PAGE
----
As the world continues to cope and learn from COVID-19, we are quickly coming to grips with a new normal for how we connect – and are connected – with others.

The backbone of an effective organizational communication system is a well-executed, feedback-rich, and outcomes-driven communication strategy. And people managers are the essential nervous system that, at its best, most effectively activates and inspires (or douses, when needed) behaviors and actions.

In this ultra-uncertain time, one of the most important steps companies can take is to assure your people managers have as much clarity as possible on your expectations, on how they lead themselves and how they lead others. More specifically, leaders and managers need to clearly know and believe the people they lead are…

  • Counting on them to provide information frequently and confidently, and to interpret and apply this information in a way that makes sense
  • Expecting them to facilitate and demonstrate a culture of trust
  • Wanting them to assure there will be a healthy work culture, no matter if work is done in-person and/or virtually
  • Craving for them to listen with empathy, and to apply what they are hearing into action

This last expectation – focused on active listening – is quite likely the least developed communication skill for many people managers. Think about it. To what degree have leaders and managers wholly embraced an active listening capability and discipline? At another level, how are leaders thoughtfully considering what they’ve seen and heard, validating these perspectives and then acting on this input in a meaningful way?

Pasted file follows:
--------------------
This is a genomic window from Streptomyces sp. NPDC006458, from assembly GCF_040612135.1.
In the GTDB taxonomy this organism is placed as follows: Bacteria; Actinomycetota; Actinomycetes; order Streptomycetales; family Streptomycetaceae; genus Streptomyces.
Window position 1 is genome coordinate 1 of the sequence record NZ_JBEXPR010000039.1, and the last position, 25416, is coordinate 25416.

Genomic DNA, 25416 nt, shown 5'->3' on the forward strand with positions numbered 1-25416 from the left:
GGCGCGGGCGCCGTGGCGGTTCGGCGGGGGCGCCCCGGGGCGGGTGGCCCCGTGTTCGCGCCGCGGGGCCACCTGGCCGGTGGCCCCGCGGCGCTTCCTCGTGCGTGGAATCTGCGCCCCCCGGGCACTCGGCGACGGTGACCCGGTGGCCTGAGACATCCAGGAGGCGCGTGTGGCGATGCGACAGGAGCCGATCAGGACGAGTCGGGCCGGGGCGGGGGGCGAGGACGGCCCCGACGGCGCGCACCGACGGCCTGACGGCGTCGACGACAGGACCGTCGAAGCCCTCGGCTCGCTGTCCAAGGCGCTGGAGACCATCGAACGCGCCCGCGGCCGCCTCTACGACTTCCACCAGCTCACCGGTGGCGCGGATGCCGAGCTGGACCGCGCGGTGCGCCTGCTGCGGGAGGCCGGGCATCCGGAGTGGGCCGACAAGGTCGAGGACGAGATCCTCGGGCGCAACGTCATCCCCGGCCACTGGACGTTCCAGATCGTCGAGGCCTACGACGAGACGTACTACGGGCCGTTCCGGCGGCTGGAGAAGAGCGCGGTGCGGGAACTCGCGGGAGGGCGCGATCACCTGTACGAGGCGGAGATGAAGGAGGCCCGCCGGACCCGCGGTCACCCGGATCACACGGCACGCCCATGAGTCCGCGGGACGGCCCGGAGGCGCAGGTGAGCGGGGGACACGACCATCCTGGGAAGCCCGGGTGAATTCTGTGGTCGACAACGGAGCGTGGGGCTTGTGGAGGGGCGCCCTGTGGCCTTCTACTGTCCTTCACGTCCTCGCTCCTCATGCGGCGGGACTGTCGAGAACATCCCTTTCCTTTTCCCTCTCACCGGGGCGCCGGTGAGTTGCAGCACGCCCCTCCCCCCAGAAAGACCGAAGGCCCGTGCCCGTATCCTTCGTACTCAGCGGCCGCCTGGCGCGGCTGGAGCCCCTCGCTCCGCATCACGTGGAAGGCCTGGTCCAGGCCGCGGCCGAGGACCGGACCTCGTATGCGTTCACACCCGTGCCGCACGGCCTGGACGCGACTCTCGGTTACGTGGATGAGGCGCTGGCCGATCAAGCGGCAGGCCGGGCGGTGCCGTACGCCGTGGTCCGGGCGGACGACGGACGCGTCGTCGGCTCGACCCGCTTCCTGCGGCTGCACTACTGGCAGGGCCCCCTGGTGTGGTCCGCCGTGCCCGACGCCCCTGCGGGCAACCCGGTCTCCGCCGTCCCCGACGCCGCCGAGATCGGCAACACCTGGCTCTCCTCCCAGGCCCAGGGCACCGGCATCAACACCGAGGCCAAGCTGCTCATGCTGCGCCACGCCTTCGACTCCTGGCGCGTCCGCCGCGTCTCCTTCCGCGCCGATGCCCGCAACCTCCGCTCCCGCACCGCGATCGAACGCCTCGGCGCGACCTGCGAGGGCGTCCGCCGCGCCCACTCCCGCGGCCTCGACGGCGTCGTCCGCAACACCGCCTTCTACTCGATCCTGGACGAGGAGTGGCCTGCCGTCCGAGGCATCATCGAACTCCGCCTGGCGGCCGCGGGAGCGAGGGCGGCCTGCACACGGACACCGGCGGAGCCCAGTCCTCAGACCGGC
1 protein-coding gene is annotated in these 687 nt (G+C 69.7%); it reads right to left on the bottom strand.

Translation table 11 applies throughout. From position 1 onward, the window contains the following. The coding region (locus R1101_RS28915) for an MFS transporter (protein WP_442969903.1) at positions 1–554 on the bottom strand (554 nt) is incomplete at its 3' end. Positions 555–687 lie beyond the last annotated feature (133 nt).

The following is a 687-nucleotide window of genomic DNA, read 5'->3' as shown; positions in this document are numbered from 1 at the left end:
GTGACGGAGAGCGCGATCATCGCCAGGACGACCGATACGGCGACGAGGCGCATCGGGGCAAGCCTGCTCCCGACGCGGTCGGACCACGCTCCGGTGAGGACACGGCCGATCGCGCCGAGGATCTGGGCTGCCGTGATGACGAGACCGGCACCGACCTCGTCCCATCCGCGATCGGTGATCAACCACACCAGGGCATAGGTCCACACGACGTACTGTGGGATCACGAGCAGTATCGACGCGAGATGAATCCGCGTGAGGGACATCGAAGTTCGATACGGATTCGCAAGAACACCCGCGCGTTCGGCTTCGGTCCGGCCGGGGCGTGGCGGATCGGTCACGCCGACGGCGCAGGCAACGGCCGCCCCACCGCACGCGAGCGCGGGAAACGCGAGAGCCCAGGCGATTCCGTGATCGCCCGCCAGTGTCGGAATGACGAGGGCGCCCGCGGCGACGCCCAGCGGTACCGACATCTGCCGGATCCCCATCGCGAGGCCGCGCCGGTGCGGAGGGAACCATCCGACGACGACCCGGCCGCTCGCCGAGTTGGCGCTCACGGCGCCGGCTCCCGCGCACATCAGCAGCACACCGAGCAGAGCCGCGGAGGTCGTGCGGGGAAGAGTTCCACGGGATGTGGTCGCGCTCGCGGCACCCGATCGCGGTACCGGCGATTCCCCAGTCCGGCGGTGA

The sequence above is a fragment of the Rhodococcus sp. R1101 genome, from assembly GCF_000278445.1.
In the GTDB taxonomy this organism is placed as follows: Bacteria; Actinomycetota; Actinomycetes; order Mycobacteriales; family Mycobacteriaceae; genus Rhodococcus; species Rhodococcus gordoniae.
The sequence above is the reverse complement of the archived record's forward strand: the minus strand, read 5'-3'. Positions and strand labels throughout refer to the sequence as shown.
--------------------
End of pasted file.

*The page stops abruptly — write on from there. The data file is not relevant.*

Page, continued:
Here’s how leaders and managers can apply a practical, data-focused and systematic way, to listen for, identify and validate understanding, sentiment/emotion (e.g. anxiety) and overall readiness level of their people:

  • Conduct frequent check-ins with your team and one-on-ones with your employees
  • Identify and summarize the emotion you are hearing and seeing (remember, recognizing non-verbal cues is part of listening)
  • Acknowledge the emotion with a statement like, “I really appreciate you sharing. It seems like you are .”
  • Validate what you are hearing, with a follow-up statement such as “Am I hearing you correctly?” If yes, express appreciation. If no, ask “Ok. What am I not hearing correctly?” The more you open up the conversation for this accuracy ‘check in’, the more you are building trust, ownership and connection with others.

Over time, consistently applying this active listening skill will become a strong leadership habit and grow a leader’s capability to successfully lead through disruption. As you string together what you hear from multiple listening opportunities, you can start to see patterns and themes. These are prime cues on what you can do to reinforce your people, as well as to address and mitigate resistance.


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